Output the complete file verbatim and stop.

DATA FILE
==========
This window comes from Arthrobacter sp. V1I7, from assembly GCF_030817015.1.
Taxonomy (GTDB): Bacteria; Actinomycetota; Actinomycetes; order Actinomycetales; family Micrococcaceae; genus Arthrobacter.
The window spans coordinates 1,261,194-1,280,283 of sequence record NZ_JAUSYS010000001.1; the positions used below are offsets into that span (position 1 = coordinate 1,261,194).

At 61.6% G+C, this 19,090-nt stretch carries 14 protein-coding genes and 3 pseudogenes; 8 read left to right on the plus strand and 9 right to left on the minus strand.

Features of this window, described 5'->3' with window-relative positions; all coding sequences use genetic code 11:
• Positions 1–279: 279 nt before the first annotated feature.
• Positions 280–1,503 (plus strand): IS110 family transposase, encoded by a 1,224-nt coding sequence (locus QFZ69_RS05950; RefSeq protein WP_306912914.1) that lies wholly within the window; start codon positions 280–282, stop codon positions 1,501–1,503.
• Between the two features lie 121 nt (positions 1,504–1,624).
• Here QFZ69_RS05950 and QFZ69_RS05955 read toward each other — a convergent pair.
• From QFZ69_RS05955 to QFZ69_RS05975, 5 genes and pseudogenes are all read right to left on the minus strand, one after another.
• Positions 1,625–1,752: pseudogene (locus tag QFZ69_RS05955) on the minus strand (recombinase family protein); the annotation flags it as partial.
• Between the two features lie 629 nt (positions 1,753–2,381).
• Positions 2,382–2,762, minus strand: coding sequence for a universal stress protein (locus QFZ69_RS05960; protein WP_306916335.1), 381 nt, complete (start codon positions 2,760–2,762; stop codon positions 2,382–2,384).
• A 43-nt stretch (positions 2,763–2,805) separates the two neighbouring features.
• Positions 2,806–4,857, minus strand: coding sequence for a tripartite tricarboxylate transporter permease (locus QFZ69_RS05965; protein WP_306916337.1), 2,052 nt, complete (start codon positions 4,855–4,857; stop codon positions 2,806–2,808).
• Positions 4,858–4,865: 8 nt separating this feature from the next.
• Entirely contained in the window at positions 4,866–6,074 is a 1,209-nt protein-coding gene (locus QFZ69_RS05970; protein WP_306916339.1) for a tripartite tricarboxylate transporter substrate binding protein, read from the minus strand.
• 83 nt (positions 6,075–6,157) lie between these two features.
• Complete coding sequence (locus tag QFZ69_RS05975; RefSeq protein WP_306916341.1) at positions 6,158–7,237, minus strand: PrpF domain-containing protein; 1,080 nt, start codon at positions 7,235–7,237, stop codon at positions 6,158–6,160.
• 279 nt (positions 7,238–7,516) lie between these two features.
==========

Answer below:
This window comes from Arthrobacter sp. V1I7, from assembly GCF_030817015.1.
Taxonomy (GTDB): Bacteria; Actinomycetota; Actinomycetes; order Actinomycetales; family Micrococcaceae; genus Arthrobacter.
The window spans coordinates 1,261,194-1,280,283 of sequence record NZ_JAUSYS010000001.1; the positions used below are offsets into that span (position 1 = coordinate 1,261,194).

At 61.6% G+C, this 19,090-nt stretch carries 14 protein-coding genes and 3 pseudogenes; 8 read left to right on the plus strand and 9 right to left on the minus strand.

Features of this window, described 5'->3' with window-relative positions; all coding sequences use genetic code 11:
• Positions 1–279: 279 nt before the first annotated feature.
• Positions 280–1,503 (plus strand): IS110 family transposase, encoded by a 1,224-nt coding sequence (locus QFZ69_RS05950; RefSeq protein WP_306912914.1) that lies wholly within the window; start codon positions 280–282, stop codon positions 1,501–1,503.
• Between the two features lie 121 nt (positions 1,504–1,624).
• Here QFZ69_RS05950 and QFZ69_RS05955 read toward each other — a convergent pair.
• From QFZ69_RS05955 to QFZ69_RS05975, 5 genes and pseudogenes are all read right to left on the minus strand, one after another.
• Positions 1,625–1,752: pseudogene (locus tag QFZ69_RS05955) on the minus strand (recombinase family protein); the annotation flags it as partial.
• Between the two features lie 629 nt (positions 1,753–2,381).
• Positions 2,382–2,762, minus strand: coding sequence for a universal stress protein (locus QFZ69_RS05960; protein WP_306916335.1), 381 nt, complete (start codon positions 2,760–2,762; stop codon positions 2,382–2,384).
• A 43-nt stretch (positions 2,763–2,805) separates the two neighbouring features.
• Positions 2,806–4,857, minus strand: coding sequence for a tripartite tricarboxylate transporter permease (locus QFZ69_RS05965; protein WP_306916337.1), 2,052 nt, complete (start codon positions 4,855–4,857; stop codon positions 2,806–2,808).
• Positions 4,858–4,865: 8 nt separating this feature from the next.
• Entirely contained in the window at positions 4,866–6,074 is a 1,209-nt protein-coding gene (locus QFZ69_RS05970; protein WP_306916339.1) for a tripartite tricarboxylate transporter substrate binding protein, read from the minus strand.
• 83 nt (positions 6,075–6,157) lie between these two features.
• Complete coding sequence (locus tag QFZ69_RS05975; RefSeq protein WP_306916341.1) at positions 6,158–7,237, minus strand: PrpF domain-containing protein; 1,080 nt, start codon at positions 7,235–7,237, stop codon at positions 6,158–6,160.
• 279 nt (positions 7,238–7,516) lie between these two features.